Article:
This is looking through the French doors next to my desk. Thankfully - we didn't have any trees fall. (Thought the green belt that runs by our house on the other side of the wall is littered with branches, as is the eucalyptus aroma.) No major leaks, either, although the rug under my desk was damp near the door, so some moisture blew in. We'll have to fix that. Much of the water has finally drained away, though we do still have a standing pool. It's probably time to have roots cleared out of the drain pipes, I suppose.

Saturday, January 16, 2010

Sandra visiting SDCWG

Here's a photo of Sandra before her presentation to San Diego Creative Weavers Guild.

Lynn is on her left and Taryl is on her right. The table is covered with Sandra's scarves - from her wood series and water series and fire series. They are just exquisite and it was amazing how the patterns seemed to change depending on light and viewing angle and proximity.

Sandra's topic was The Magic of Interleaved Threadings and it was truly fascinating! You can check out her blog at or her web site at to see more of her beautiful work.

Sunday, January 10, 2010

Challenging Assumptions and Limitations

I had hoped to post next about the delight of having Sandra Rude visit San Diego and give our guild a marvelous program called The Magic of Interleaved Threadings. It was absolutely fascinating, and augmented with a table full of gorgeous scarves. She topped it off with handouts including colored images of drafts! I was especially taken with her description of the inspiration for some of her work - a teacher had told her to find an element of nature that inspired her, and find a way to weave it. Now, this tickled me in particular because the very first weaving class I took, when it was time to plan our first project, I was asked by the teacher what I wanted to weave. "I want to weave water!" I replied. She gave me a funny look and suggested I think about it a while longer and let her know when I had picked my yarns and draft. :-)

The bad news is that apparently the batteries for my camera have reached the limits of their age, and they don't recharge properly anymore. So.... I wasn't able to get any pictures. Sandra let me take a picture with her camera, which she is going to email to me. With her permission, I'll post that here when I get it.

In the meantime, I want to talk about all this new year's stuff. I'm not making resolutions this year - not even the "in action" kind that I made last year (which apparently didn't take.) It's no secret that I've been stalled again, and for quite a while. Of course, not weaving doesn't mean I'm not doing a lot of other things, but it still bothers me greatly that I'm not getting any weaving done.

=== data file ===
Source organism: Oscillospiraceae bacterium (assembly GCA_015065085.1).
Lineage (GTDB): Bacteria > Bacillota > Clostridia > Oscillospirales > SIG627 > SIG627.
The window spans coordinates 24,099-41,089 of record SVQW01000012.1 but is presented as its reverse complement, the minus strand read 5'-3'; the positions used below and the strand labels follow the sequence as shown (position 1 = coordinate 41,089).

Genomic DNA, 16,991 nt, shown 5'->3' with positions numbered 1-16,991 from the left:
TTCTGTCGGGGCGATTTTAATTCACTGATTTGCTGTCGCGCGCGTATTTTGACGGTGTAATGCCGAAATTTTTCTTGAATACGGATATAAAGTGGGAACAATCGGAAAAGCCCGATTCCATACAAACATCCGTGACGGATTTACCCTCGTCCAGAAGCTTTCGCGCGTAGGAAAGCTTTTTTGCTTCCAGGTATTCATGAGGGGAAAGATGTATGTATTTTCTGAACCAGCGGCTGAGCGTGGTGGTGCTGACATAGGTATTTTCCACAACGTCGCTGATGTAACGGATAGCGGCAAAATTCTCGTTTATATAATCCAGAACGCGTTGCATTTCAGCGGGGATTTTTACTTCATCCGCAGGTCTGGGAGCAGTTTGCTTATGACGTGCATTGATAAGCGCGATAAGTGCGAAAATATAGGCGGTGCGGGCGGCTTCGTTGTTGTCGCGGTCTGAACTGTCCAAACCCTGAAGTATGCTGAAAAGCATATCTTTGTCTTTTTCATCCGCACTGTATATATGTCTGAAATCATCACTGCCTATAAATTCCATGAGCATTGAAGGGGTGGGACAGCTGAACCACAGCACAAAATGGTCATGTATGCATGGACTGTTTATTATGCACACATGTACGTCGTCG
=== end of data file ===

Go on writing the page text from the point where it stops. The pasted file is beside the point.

So... I've been thinking about my situation, and something occurred to me. I have some built-in limitations that I have not challenged in the past. Perhaps I could win some newly inspired activity just by challenging those unquestioned assumptions about my own limitations. Here are the two main ones that come to mind.
  • I am a person who does not enjoy wet-messy processes.
Okay, in the past, this has been true. I'm not much for painting, or for dyeing, or for cooking, for that matter. These are what I categorize as "wet-messy processes", and so I've tended to avoid them - justifying it by saying to myself that it is just the way I am. But why is that? And why can't that change? I don't know if I'll do anything about this, but I've put myself on notice that there may be some wet-messy adventures ahead of me!
  • I need large blocks of time to do anything creative - no 15 minutes here and 15 minutes there for me!
I have friends who will do all kinds of things in tiny bits of available time. I even have one friend who keeps her knitting handy and knits at red lights and in traffic jams! Me - I've always thought in the past that it was too hard to switch gears to do bits of things - that I need at least an hour of available time before I'll jump into something. But is that really true? And doesn't it reflect more a lack of preparation rather than a proclivity? What if I were to have some projects (a variety of them, because ironically, I *am* a magpie) already setup, with everything already at hand to begin work, maybe even with a post-it note telling me the exact next step to take. That would avoid the mental context switch that seems so cumbersome that I avoid having to make it.

I'm not promising anything, but I wonder what could happen if I became a person who can change focus at will and is oblivious to drippy messes? It's actually sounding rather fun and intriguing to discover the answer to that question!

And on a good note - at the Unity Center I attend, we start every year with a White Stone meditation. In ancient times, prisoners were given a white stone with their "new name", signifying that they had paid their dues and were now free to begin a new life. During the meditation, we're guided to find our own personal white stone word for the coming year - a quality, an aspect - something we want to manifest more in our lives. Each year, I go to that service with an idea already in mind for what I think my white stone word will be. This year, I thought it was going to be "acceptance" (a positive way to say non-judgment.) But, nope, something else came through in the meditation, and my white stone word for 2010 is HeartSong. And I love it. So although I'm making no specific resolutions - my goal for this year is to find and follow what makes my heart sing. I like that.